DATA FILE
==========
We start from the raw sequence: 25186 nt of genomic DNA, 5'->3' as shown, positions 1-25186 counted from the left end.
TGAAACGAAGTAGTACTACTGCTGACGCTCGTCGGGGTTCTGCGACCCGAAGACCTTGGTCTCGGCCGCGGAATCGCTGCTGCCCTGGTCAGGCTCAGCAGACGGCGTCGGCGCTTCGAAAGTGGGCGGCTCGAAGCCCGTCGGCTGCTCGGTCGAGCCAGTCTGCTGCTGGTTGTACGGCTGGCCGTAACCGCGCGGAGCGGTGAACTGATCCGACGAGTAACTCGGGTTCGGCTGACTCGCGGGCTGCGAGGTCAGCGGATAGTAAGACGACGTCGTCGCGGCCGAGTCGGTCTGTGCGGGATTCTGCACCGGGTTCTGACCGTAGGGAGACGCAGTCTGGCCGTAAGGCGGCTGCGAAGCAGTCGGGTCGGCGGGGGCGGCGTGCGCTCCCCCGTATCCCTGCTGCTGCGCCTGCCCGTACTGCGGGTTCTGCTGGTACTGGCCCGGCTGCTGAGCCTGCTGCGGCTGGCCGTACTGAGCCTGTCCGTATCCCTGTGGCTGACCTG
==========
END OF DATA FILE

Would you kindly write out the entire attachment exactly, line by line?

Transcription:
We start from the raw sequence: 25186 nt of genomic DNA, 5'->3' as shown, positions 1-25186 counted from the left end.
TGAAACGAAGTAGTACTACTGCTGACGCTCGTCGGGGTTCTGCGACCCGAAGACCTTGGTCTCGGCCGCGGAATCGCTGCTGCCCTGGTCAGGCTCAGCAGACGGCGTCGGCGCTTCGAAAGTGGGCGGCTCGAAGCCCGTCGGCTGCTCGGTCGAGCCAGTCTGCTGCTGGTTGTACGGCTGGCCGTAACCGCGCGGAGCGGTGAACTGATCCGACGAGTAACTCGGGTTCGGCTGACTCGCGGGCTGCGAGGTCAGCGGATAGTAAGACGACGTCGTCGCGGCCGAGTCGGTCTGTGCGGGATTCTGCACCGGGTTCTGACCGTAGGGAGACGCAGTCTGGCCGTAAGGCGGCTGCGAAGCAGTCGGGTCGGCGGGGGCGGCGTGCGCTCCCCCGTATCCCTGCTGCTGCGCCTGCCCGTACTGCGGGTTCTGCTGGTACTGGCCCGGCTGCTGAGCCTGCTGCGGCTGGCCGTACTGAGCCTGTCCGTATCCCTGTGGCTGACCTG